By Patrick Crowley
The Cincinnati Enquirer
INDEPENDENCE - The two 8-year-olds playing hoops in the driveway of an Independence home certainly don't look sick.
Amanda Johnson, wearing her favorite American Idol T-shirt, giggles after hoisting up an air ball. Her Taylor Mill Booster teammate, David Flack, flat out guffaws as he chases the ball out to Walnut Hall Drive. His attire of choice on a late summer afternoon: a black T-shirt featuring the cartoon characters from SpongeBob SquarePants.
But then the game stops. It's time for Amanda's shot.
"She never complains," said her doting mother, Candy. "She just sits down and let's me stick her."
David and Amanda are diabetic.
The needles provide insulin, a protein hormone that helps the body turn sugar and other carbohydrates into energy for the body. Diabetics don't produce enough insulin, so without daily injections there is too much sugar in the body. And that can lead to hunger, weight loss, headaches, seizures and frequent urination.
David was diagnosed with juvenile diabetes when he was just about 2 years old. Doctors discovered Amanda carried the illness just five months ago.
They are two among 17 million Americans suffering from a treatable but incurable malady that is the nation's sixth-most lethal disease and the leading cause of kidney failure, adult blindness and amputations not caused by trauma.
Pretty scary stuff for a little kid. Downright terrifying for a parent.
"I think about it, and I just get too emotional," said Amanda's father, Jim Johnson, who was diagnosed three years ago with diabetes.
"That's why we try to concentrate on something positive, trying to raise money for a cure," he says.
Amanda, David and their parents have been asking for and collecting donations for Saturday's Walk to Cure Diabetes, an annual fund-raiser sponsored by the Cincinnati chapter of the Juvenile Diabetes Research Foundation. It will be held at two locations:
Paramount's Kings Island, registration at 7:30 a.m. with the walk beginning at 9 a.m.
The World Peace Bell Park at Fourth and York streets, Newport, registration at 9 a.m. with the walk at 10 a.m.
Contributions are still being accepted and walkers can join the day of the event.
Though Amanda and David both attend Whites Tower Elementary in Kenton County, they met last winter while playing on the same basketball team. They and their families became friends.
"We knew that David had diabetes, so when Amada was diagnosed we leaned on Cheryl for a lot of advice and support," Candy Johnson said.
"We've been through it for a lot of years," Flack said. "So we just try to help in any way we can. Sometimes, they just need somebody to talk to. I know where they're coming from. I know it can be scary."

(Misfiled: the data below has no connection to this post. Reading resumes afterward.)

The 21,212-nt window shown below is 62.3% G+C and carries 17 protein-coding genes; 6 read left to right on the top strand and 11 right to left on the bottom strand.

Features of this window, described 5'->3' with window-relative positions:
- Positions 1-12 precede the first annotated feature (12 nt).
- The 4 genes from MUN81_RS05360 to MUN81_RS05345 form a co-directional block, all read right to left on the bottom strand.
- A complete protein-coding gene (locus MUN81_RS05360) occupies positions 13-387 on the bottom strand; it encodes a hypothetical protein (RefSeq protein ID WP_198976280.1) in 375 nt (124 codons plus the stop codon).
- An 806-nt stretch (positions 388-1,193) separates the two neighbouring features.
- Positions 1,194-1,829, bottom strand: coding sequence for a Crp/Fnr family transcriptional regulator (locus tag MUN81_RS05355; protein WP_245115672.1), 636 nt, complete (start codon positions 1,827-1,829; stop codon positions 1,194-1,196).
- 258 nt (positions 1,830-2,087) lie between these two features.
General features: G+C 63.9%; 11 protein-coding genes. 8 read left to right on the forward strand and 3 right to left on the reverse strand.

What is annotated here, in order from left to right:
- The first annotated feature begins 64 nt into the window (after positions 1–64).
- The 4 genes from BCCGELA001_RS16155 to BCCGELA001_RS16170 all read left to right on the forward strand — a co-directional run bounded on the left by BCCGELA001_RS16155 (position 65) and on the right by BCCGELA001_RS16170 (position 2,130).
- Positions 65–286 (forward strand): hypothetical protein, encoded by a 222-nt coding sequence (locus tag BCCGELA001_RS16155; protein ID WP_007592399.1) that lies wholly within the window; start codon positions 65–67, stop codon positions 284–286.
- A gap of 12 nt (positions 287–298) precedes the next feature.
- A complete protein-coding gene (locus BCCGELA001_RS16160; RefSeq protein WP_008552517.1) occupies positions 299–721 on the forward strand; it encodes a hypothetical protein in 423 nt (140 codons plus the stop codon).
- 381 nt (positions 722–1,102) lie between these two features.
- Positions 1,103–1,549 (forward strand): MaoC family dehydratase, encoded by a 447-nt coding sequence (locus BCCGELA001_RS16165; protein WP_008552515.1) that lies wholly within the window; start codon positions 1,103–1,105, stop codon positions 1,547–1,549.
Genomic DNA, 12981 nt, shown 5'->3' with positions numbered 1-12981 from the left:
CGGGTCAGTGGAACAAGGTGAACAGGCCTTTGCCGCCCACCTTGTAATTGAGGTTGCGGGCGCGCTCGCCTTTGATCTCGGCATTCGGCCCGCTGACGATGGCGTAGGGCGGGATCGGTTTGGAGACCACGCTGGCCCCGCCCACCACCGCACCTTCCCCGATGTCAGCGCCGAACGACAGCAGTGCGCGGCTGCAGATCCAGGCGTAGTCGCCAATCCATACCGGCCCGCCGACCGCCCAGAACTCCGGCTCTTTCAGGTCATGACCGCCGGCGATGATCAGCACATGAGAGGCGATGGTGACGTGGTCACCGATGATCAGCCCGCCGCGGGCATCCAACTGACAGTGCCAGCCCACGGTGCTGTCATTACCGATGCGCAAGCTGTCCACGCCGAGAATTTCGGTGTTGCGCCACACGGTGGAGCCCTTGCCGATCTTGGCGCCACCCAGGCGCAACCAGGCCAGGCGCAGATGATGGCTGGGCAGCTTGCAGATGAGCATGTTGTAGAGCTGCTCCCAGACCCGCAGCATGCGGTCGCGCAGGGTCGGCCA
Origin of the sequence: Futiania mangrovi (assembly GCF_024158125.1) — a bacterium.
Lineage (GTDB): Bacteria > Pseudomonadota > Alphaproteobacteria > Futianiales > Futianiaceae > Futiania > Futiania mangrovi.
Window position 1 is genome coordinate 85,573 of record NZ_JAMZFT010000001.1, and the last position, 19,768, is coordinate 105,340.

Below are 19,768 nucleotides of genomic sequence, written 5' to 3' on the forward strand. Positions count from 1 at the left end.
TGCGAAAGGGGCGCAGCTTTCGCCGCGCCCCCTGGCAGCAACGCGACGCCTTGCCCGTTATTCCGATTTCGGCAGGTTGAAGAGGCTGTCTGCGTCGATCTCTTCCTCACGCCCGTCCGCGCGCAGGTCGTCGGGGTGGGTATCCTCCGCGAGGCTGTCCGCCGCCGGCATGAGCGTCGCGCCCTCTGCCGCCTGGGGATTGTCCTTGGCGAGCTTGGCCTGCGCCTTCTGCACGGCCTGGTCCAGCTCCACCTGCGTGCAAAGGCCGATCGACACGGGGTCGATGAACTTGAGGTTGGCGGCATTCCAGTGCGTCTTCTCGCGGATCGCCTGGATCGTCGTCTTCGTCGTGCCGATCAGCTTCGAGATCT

With the help of their parents, a number of local businesses and Amanda's cousin, Emily Hurt, the children have raised several hundred dollars for Saturday's fund-raiser, most of it $1 at a time by knocking on doors or standing in front of area stores asking for donations.
In a fund-raising letter, David said even though he has diabetes, "I like to do anything other kids do, such as swim, play basketball ... and play baseball, too."
"Right now there's no cure," David said as he headed back to the basketball game with Amanda. "The money we raise is going to help find one so someday other kids won't have to worry about needles."
Contributions for the Walk to Cure Diabetes can be made to the two families: The Flacks, 790 Jimae Ave., Independence, KY 41051; or the Johnsons, 44 Walnut Hall Drive, Independence, KY 41051. For information on the walks call (513) 793-3223.
Special bridge section
Do you drive on the bridge? Rate the 'Fear Factor'
Accident stats show big rigs get bad rap
Amos: Drive-thru justice
City hires outsource expert from P&G
As students read brochures, parents bemoan college costs
Rainy weather restrains West Nile
Butler County grandmother touches lives big and small
Miami strike deadline nears
Sycamore district nurses fledgling superintendents
Forest Hills has College Night
Grads buy Stewart school for $1.6M
Attendance a record for Chamber's Butler Expo
Couple found dead in shooting
Priest's 75th brings surprise
Door-to-door permits studied
Sunday's local news section
Teen hit in chest by ball dies at hospital
17 million Americans receiving treatments
Bush to help Fletcher
Police investigating death of 7-month-old
Lawsuit challenges Legislature
Council tightens rules on endowments
Indiana Gov.'s death raises questions about candidates' health
Teens left notes on arms before deaths
Designer Tony LaFata, 89, made clothing for celebrities
William C. Oldfield, 60, practiced law through his battle with cancer